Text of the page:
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Don Richard

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Everything posted by Don Richard

  1. Good idea. Cut the felt to size and set the Cornwalls on top. Carpet scraps are also good.
  2. Al K has upgrades for Klipschhorns and other Klipsch products that include wooden mid horns: http://www.alkeng.com/
  3. So let me get this straight - hooking speaker cables to the antenna input of a tuner is a good indicator of it's audio quality as speaker wire? I have read where noise was getting into an audio system, and it turned out to be a nearby traffic signal controller. The speaker wires were picking up the noise, which was amplified through the amp's feedback circuit. Their solution for the problem was to use coaxial cable for speaker cable, with the shield connected to common. Please note that it was a combination of a nearby EMF producing device, the speaker wire, and the amplifier's circuitry that caused that audible issue. If an EMI issue exists, shielding all wiring may be necessary. Some audio equipment is better at rejecting noise than other equipment, so YMMV.
  4. I use the gray pads for aluminum, red for stainless steel.
  5. Scotchbrite pads will do what you want, and will restore the original appearance.
  6. Having 24 bits is most useful in multitrack studios where mixing a bunch of channels together raises the mixdown track's noise floor. 16 bits is more than sufficient for home use, if the mastering is carefully done.
  7. Jimi Hendrix in 1968 during his 50 shows in 50 days tour. Plus the rest... Beck, Clapton, BB King, Steve Vai, Angus Young, etc., etc.
  8. Running Class B as an AM modulator, 20 watts input drive.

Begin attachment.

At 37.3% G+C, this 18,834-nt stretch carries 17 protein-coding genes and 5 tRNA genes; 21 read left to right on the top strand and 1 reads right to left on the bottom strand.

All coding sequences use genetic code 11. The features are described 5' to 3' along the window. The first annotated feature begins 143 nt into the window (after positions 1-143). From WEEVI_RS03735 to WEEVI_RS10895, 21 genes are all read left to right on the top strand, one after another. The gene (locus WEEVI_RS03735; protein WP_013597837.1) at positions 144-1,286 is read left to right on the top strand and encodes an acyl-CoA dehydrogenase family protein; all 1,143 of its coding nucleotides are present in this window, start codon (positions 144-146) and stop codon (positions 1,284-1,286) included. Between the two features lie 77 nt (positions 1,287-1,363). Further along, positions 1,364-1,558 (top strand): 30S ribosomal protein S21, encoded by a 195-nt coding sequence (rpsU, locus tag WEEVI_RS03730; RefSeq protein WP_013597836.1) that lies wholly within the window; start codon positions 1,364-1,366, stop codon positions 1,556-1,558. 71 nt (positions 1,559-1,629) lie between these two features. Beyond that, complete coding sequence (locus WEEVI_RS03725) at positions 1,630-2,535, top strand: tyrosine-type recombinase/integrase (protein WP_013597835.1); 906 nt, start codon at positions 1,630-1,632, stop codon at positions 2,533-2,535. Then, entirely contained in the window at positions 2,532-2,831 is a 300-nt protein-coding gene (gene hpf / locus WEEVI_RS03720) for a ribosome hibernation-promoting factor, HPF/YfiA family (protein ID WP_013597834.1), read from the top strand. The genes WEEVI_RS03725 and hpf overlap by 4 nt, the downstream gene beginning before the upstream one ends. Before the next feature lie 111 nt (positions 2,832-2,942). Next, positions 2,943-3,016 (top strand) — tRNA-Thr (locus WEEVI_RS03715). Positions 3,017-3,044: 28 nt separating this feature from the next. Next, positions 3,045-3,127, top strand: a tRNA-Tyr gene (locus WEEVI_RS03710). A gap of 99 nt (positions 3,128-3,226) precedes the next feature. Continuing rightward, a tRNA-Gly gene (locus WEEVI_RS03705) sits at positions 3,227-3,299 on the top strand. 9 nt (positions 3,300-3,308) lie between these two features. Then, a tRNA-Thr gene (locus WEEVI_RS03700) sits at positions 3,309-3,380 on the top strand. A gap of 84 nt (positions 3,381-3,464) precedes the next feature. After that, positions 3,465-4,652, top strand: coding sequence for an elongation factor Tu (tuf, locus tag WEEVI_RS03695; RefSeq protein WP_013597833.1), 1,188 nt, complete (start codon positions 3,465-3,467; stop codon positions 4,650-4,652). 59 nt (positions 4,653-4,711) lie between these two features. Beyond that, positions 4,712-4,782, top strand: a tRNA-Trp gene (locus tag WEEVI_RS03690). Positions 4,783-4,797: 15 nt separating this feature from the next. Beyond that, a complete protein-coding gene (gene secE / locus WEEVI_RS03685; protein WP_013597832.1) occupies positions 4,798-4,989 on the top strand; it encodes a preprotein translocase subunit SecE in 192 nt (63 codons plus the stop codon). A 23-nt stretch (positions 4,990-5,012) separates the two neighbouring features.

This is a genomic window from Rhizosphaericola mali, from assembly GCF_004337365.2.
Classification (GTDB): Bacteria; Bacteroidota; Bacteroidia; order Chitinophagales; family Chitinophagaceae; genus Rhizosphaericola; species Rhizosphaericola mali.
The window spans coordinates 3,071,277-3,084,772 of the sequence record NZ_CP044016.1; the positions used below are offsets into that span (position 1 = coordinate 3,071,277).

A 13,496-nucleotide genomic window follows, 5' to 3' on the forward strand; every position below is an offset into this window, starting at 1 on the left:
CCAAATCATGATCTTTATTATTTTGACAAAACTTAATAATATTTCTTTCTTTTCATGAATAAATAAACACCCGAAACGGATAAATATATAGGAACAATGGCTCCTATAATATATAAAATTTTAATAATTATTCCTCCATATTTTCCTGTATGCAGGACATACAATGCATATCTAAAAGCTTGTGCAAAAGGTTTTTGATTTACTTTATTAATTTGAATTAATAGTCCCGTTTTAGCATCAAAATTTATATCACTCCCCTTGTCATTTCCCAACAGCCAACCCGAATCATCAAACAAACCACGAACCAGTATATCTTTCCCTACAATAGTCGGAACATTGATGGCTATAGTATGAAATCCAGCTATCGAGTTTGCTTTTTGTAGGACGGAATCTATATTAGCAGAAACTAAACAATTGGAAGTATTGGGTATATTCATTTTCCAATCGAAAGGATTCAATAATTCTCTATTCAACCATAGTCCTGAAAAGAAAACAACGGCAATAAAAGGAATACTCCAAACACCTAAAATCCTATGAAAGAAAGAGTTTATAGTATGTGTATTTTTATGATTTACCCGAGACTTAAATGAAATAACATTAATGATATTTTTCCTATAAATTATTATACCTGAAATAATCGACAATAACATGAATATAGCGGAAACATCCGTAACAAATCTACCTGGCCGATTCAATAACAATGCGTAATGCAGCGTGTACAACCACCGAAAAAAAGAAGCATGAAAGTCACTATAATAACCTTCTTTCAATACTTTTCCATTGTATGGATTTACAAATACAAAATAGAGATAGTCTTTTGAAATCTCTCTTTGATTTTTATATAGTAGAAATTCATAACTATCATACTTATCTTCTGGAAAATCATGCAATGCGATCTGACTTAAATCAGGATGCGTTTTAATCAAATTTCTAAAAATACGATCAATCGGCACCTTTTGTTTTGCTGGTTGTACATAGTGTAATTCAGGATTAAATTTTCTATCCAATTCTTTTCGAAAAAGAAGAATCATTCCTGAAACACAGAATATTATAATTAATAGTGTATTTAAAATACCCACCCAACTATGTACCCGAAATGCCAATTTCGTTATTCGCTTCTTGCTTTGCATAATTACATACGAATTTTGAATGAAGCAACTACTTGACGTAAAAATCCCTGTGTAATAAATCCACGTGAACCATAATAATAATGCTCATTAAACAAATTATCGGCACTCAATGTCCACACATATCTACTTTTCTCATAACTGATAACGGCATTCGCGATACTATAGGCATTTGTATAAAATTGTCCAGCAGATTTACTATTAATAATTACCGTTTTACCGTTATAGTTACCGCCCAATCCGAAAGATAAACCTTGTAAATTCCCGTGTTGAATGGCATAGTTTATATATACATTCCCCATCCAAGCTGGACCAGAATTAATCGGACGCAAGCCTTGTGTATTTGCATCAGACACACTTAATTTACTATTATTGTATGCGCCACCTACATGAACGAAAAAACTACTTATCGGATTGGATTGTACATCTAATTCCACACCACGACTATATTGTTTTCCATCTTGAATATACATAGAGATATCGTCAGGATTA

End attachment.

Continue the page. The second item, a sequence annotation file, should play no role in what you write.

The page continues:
9. Great specs too... 3000 volt plate voltage, ~400 watt dissipation. They must light up like an incandescent bulb.😲
  10. An observable effect from spacing the mid and high frequency section away from the bass bin is lobing of the polar response. This reduces energy from the dominant lobe and puts the energy into the side lobes. The side lobes then hit the walls of the room the speakers are in, causing early reflections which "smear" the sound due to different arrival times (comb filtering).
  11. Used McIntosh SS gear is within your budget, and will sound great with any Klipsch speaker. Recently, matching Mac gear that included power amp, preamp and tuner was sold for under $2K in my area.
  12. You were writing about cost, not wire size. I generally use 12 ga. but on the tweeter (tri-amped) I use #14. The audible difference between 12 ga. stranded copper wires with the same number of individual conductors making up the strands is negligible, IMO, regardless of cost. If anyone is considering purchasing $1000+ on speaker wires, know this - you would achieve better results spending $50 on the wires and $950 on room treatments. The audible difference is not even close.
  13. Because that is all that is necessary? If one looked inside an electronic device, one would find numerous parts that cost 0nly 10-25 cents each. Because that's all that is necessary to do the job.
  14. -.- .-.. .. .--. … -.-. ….
  15. Probably a Zobel circuit inside the little black box. A Zobel could help, maybe.
  16. I doubt anyone would hear anything at 96 kHz. If anything could be heard it wouldn't be musical.
  17. The reactance value is not simply added to resistance. It is a vector summation of the two values, with the reactance values on the Y axis and the resistance on the X axis. Therefore, the impedance cannot fall below the resistance value.
  18. I saw that each video was over 1 hour so I didn't waste any time watching any of them. I suspect this guy couldn't set up a snowball stand much less set up a high performance audio system. 😬
  19. Any cable will only degrade the signal it carries. The shorter the cable, the less damage it will cause. Ripoff cable companies' salesmen have told me that using longer expensive cables will make things sound better...
  20. You could also mount and solder the under chassis components to an octal socket and wire the caps to an octal plug, making changing caps a plug in operation. Could also do this on new builds.
  21. Basically, "bi-amping" without some sort of active crossover only allows one to adjust high and low levels independently. People who do this usually want to jack up the bass, it seems.
  22. Running two amps through the passive crossover is known as "fool's biamping". It's far better to split the signal before the amps, preferably with a digital loudspeaker processor.
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